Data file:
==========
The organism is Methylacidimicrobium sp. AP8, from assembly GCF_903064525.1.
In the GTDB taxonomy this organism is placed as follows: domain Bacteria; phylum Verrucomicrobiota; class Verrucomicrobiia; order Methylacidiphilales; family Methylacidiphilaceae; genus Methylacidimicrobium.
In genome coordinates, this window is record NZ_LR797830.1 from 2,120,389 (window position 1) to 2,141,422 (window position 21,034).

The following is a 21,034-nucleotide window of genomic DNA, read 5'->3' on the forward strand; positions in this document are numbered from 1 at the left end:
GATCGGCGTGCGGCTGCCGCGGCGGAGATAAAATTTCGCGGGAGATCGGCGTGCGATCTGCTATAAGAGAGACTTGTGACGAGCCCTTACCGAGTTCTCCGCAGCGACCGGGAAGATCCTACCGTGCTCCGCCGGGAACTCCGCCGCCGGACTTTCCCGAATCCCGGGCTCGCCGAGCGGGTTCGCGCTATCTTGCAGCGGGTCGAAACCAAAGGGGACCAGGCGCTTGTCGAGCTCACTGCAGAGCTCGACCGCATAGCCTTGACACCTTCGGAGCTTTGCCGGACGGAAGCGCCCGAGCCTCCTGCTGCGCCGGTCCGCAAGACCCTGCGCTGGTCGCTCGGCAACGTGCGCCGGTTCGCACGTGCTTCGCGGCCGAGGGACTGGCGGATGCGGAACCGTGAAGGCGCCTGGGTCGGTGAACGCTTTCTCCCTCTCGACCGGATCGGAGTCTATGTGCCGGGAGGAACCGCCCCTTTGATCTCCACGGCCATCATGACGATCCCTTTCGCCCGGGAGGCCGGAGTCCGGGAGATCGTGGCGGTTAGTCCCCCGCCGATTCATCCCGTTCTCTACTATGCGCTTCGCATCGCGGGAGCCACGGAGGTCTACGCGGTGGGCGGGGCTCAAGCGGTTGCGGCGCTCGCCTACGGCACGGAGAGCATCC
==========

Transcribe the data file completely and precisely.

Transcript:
The organism is Methylacidimicrobium sp. AP8, from assembly GCF_903064525.1.
In the GTDB taxonomy this organism is placed as follows: domain Bacteria; phylum Verrucomicrobiota; class Verrucomicrobiia; order Methylacidiphilales; family Methylacidiphilaceae; genus Methylacidimicrobium.
In genome coordinates, this window is record NZ_LR797830.1 from 2,120,389 (window position 1) to 2,141,422 (window position 21,034).

The following is a 21,034-nucleotide window of genomic DNA, read 5'->3' on the forward strand; positions in this document are numbered from 1 at the left end:
GATCGGCGTGCGGCTGCCGCGGCGGAGATAAAATTTCGCGGGAGATCGGCGTGCGATCTGCTATAAGAGAGACTTGTGACGAGCCCTTACCGAGTTCTCCGCAGCGACCGGGAAGATCCTACCGTGCTCCGCCGGGAACTCCGCCGCCGGACTTTCCCGAATCCCGGGCTCGCCGAGCGGGTTCGCGCTATCTTGCAGCGGGTCGAAACCAAAGGGGACCAGGCGCTTGTCGAGCTCACTGCAGAGCTCGACCGCATAGCCTTGACACCTTCGGAGCTTTGCCGGACGGAAGCGCCCGAGCCTCCTGCTGCGCCGGTCCGCAAGACCCTGCGCTGGTCGCTCGGCAACGTGCGCCGGTTCGCACGTGCTTCGCGGCCGAGGGACTGGCGGATGCGGAACCGTGAAGGCGCCTGGGTCGGTGAACGCTTTCTCCCTCTCGACCGGATCGGAGTCTATGTGCCGGGAGGAACCGCCCCTTTGATCTCCACGGCCATCATGACGATCCCTTTCGCCCGGGAGGCCGGAGTCCGGGAGATCGTGGCGGTTAGTCCCCCGCCGATTCATCCCGTTCTCTACTATGCGCTTCGCATCGCGGGAGCCACGGAGGTCTACGCGGTGGGCGGGGCTCAAGCGGTTGCGGCGCTCGCCTACGGCACGGAGAGCATCC